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Resurrecting Medusa: Villain Made Survivor in Raegen Pietrucha's Head of a Gorgon

Updated: Dec 13, 2022

By Joanna Acevedo


Head of a Gorgon by Raegen Pietrucha

Vegetarian Alcoholic Press

May 17, 2022

$16.99, 80pp

Raegen Pietrucha’s Head of a Gorgon handles the myth of Medusa, but from the point of view of the gorgon herself, and from a modern angle, with all the spitfire and verve of a modern speaker. The poems are fiery and razor-edged, each one an indictment in one way or another. Pietrucha’s speaker violently addresses her mother, her father, her abusers, one after another, without giving the reader time to breathe or process. The delivery mirrors the violence that the speaker has felt throughout her life, and it’s violently effective—poems which wake the brain up and shake it around, poems which make the reader question the way they have treated the people around them and how they themselves have been treated. Constantly formally innovative, Pietrucha has written a memorable debut which sharply reimagines this intimately recognizable myth.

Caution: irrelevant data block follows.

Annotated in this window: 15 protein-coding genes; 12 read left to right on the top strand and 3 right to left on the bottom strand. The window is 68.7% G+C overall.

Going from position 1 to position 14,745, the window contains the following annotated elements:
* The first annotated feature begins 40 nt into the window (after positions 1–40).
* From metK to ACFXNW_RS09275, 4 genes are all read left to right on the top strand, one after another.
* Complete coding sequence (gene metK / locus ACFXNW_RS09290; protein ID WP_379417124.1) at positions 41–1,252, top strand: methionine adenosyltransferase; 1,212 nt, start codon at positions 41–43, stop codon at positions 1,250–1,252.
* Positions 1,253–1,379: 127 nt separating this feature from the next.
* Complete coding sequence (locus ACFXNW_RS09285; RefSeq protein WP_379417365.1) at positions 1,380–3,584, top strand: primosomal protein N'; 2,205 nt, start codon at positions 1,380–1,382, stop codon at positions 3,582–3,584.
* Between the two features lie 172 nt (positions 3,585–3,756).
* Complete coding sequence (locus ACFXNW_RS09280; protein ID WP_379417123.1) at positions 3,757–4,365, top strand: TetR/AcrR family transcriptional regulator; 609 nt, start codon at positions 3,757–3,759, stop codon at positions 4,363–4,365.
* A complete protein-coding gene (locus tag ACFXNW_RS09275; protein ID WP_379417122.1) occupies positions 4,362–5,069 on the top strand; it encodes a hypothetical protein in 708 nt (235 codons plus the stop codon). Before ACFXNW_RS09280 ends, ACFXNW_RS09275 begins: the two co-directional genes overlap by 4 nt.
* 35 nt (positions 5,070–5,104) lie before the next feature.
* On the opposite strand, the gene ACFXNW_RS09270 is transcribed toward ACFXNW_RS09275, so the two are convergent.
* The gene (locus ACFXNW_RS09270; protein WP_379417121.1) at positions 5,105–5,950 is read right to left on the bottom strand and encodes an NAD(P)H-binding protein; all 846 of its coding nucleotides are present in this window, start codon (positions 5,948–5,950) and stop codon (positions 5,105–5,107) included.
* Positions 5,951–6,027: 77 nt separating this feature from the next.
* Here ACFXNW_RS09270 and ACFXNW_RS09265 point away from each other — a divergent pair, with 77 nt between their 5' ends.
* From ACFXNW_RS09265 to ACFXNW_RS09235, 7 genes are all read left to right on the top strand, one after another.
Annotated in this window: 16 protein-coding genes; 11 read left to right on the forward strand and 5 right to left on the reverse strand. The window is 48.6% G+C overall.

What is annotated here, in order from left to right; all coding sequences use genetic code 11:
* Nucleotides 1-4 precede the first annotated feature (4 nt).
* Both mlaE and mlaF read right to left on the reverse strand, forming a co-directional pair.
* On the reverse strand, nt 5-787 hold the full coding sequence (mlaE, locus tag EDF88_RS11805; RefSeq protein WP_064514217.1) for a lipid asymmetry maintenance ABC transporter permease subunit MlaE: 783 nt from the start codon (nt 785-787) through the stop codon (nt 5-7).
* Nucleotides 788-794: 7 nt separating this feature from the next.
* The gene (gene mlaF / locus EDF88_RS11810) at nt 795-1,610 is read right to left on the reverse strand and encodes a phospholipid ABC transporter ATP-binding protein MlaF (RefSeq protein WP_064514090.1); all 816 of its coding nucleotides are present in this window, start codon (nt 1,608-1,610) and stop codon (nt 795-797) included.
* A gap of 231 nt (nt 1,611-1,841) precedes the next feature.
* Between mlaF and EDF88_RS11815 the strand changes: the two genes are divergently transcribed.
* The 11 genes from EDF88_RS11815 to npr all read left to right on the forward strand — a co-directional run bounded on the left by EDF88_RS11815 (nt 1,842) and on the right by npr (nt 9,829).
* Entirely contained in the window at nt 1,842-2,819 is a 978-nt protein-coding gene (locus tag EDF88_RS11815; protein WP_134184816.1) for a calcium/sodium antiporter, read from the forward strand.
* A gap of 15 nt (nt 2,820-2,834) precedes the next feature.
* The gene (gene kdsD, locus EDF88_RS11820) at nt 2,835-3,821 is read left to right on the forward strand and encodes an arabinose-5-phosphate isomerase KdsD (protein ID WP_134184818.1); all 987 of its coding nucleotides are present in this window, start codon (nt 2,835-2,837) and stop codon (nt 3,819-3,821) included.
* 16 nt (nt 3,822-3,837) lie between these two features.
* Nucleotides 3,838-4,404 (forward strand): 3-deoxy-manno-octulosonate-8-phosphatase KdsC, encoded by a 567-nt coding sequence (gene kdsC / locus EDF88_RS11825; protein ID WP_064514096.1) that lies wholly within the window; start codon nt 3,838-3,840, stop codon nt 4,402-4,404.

Danger pervades these poems early on. We are never allowed to settle into this poetic world, but rather are unnerved and disturbed at every turn. Early in the narrative, Pietrucha reminds us:


interrupted by a hiss of memory

unzipping, something terrible swelling

in me when I thought of these bodies,

another’s I was forced to know with my own, and early. (8)


Sexual violence is a strong, powerful theme in this collection; Medusa is portrayed as a modern victim of sexual violence, and as the speaker of her own tale, she verbally attacks her abusers. Her power, which comes from her monster-hood, is clear here: she is not a victim—she is a survivor. She is able to name, confront, and face her demons; in fact, she turns them all to stone. But at the same time, at many times within the collection, she is lonely. Men, she says, are all the same. It seems Medusa must learn to trust again.